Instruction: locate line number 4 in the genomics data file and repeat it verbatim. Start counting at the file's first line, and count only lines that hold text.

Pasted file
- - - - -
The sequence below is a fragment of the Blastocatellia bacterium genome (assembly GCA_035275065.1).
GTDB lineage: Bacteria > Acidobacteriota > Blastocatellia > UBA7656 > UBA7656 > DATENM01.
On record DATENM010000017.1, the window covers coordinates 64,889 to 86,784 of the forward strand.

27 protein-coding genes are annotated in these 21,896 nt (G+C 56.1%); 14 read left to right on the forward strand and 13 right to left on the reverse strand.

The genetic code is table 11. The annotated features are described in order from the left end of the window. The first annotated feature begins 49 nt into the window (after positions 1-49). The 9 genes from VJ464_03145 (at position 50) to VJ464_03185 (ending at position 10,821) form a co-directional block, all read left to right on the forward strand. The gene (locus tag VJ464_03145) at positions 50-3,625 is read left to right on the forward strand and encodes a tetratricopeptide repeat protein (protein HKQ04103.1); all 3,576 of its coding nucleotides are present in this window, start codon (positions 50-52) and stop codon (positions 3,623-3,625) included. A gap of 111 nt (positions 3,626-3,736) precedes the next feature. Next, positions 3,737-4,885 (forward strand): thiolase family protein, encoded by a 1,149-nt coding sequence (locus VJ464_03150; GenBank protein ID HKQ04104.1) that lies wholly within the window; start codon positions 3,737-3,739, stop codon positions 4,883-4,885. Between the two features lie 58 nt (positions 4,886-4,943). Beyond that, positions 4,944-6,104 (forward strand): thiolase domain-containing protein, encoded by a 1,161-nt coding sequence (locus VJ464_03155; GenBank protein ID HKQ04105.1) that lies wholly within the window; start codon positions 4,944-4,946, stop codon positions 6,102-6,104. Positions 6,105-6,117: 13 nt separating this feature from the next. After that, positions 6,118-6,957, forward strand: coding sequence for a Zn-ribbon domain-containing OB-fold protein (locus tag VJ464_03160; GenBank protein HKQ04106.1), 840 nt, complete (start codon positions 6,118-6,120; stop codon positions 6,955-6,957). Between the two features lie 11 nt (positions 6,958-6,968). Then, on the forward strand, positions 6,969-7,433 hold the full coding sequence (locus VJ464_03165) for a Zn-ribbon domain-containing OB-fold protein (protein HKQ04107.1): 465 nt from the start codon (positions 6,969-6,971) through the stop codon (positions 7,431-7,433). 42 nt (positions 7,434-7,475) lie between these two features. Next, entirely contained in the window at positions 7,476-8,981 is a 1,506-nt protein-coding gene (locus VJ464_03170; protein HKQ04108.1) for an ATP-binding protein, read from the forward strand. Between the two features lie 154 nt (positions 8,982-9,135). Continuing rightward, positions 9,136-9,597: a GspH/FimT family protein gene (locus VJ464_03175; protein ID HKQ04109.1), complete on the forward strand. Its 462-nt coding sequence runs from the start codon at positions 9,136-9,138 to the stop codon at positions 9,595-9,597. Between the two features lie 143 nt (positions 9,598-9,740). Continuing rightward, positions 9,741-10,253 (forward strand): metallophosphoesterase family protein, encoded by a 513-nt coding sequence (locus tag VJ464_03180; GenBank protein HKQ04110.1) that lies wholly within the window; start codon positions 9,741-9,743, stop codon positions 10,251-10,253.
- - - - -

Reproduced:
27 protein-coding genes are annotated in these 21,896 nt (G+C 56.1%); 14 read left to right on the forward strand and 13 right to left on the reverse strand.